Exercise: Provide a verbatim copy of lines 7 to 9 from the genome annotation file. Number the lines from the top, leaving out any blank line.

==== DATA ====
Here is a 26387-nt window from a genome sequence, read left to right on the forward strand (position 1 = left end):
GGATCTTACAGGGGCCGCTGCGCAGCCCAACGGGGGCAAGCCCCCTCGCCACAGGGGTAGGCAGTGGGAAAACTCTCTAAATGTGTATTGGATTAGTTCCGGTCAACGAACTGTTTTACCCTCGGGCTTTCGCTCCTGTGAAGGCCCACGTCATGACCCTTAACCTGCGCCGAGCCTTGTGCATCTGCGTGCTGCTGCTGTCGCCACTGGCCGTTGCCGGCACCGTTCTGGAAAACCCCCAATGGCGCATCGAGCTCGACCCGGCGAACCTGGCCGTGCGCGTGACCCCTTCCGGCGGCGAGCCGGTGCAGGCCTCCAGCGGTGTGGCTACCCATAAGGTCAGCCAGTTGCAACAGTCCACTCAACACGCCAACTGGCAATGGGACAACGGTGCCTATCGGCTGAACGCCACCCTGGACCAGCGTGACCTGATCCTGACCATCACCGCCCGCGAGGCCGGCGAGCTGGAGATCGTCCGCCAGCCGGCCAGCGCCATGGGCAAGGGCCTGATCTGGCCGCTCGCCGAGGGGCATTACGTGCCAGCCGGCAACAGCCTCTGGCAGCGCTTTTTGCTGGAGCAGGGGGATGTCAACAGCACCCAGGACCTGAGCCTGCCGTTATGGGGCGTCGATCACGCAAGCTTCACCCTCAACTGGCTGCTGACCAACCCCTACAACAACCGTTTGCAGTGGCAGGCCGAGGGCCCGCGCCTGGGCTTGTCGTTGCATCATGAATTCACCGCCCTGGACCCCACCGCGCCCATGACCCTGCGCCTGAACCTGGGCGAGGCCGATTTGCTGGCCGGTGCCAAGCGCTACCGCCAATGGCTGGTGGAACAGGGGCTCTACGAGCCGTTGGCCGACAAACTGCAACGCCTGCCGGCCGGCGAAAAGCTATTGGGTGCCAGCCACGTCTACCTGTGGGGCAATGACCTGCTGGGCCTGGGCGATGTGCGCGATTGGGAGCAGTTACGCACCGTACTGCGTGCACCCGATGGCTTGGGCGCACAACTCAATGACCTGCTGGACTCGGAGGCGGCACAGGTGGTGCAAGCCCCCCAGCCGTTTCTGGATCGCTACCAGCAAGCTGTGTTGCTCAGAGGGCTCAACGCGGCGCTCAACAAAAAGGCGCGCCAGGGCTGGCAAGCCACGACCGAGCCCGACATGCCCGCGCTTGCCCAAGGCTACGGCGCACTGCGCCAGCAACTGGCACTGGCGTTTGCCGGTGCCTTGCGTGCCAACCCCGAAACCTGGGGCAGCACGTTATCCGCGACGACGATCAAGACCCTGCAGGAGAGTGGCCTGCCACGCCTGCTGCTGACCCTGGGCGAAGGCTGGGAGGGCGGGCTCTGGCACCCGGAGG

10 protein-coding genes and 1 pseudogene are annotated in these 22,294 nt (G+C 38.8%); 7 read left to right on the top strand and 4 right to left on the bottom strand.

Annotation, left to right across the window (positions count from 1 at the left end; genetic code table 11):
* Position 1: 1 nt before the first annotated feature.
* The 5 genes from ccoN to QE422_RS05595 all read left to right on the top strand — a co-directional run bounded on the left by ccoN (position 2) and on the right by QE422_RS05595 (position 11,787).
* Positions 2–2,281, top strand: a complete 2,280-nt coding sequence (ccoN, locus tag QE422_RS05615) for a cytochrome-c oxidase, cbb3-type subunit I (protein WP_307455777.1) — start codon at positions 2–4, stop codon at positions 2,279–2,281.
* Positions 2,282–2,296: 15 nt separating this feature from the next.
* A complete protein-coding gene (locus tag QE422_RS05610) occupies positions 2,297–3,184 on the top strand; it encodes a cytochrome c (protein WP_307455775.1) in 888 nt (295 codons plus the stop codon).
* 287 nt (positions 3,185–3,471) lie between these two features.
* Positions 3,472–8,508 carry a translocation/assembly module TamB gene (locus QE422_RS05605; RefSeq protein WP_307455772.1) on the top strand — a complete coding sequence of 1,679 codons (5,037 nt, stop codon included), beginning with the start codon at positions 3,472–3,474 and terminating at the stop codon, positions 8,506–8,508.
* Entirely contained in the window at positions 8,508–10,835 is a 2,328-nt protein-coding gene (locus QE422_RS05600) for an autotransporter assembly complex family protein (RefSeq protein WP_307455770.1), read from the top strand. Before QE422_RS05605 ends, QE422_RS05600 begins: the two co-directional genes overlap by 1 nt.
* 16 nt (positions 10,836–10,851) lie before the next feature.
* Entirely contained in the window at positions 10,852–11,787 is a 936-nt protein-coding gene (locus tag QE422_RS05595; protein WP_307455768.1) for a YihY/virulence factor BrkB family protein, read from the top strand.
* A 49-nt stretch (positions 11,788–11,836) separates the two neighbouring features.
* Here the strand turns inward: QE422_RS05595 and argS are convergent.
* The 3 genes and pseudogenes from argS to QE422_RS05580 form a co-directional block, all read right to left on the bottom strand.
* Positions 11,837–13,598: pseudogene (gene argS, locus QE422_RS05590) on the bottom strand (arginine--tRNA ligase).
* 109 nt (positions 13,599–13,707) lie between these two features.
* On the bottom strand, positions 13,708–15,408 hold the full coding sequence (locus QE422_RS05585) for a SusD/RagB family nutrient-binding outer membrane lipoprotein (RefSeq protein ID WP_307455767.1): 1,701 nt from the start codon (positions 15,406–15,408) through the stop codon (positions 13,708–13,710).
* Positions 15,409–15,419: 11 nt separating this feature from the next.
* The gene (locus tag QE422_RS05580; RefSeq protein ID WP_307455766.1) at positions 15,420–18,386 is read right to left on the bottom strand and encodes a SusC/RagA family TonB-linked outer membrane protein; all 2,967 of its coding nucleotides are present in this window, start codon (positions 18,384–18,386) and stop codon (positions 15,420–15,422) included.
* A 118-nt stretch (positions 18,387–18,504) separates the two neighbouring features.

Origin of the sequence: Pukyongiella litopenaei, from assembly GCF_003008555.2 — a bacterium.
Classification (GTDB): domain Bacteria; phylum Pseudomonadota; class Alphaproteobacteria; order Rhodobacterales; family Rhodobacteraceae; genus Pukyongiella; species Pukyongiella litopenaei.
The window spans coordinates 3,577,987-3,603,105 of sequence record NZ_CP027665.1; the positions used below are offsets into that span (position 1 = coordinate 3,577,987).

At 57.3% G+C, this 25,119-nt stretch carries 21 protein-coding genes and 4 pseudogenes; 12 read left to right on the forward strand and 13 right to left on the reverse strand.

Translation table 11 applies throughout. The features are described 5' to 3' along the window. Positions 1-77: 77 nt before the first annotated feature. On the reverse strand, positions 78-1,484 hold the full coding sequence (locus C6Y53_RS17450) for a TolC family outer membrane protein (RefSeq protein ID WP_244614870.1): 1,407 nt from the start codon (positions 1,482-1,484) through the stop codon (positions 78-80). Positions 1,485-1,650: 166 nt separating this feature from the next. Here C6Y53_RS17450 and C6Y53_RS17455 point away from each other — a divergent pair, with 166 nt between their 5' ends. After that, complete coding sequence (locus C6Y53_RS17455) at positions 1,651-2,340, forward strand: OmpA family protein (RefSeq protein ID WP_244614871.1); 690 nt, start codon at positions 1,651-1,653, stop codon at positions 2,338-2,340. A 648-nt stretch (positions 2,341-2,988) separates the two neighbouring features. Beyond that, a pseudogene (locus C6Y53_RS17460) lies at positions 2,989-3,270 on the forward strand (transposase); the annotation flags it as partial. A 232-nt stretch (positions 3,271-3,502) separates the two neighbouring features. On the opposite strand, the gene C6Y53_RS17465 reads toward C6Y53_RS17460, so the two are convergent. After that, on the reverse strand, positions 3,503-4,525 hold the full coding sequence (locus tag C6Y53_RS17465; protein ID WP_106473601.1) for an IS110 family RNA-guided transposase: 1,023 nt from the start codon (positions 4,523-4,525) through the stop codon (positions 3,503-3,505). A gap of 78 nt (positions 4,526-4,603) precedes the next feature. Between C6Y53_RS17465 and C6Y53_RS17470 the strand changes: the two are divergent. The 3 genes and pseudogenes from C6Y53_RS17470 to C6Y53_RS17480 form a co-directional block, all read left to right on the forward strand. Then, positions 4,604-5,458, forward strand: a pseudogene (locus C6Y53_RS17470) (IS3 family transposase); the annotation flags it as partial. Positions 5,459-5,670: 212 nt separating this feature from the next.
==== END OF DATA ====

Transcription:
* Positions 2–2,281, top strand: a complete 2,280-nt coding sequence (ccoN, locus tag QE422_RS05615) for a cytochrome-c oxidase, cbb3-type subunit I (protein WP_307455777.1) — start codon at positions 2–4, stop codon at positions 2,279–2,281.
* Positions 2,282–2,296: 15 nt separating this feature from the next.
* A complete protein-coding gene (locus tag QE422_RS05610) occupies positions 2,297–3,184 on the top strand; it encodes a cytochrome c (protein WP_307455775.1) in 888 nt (295 codons plus the stop codon).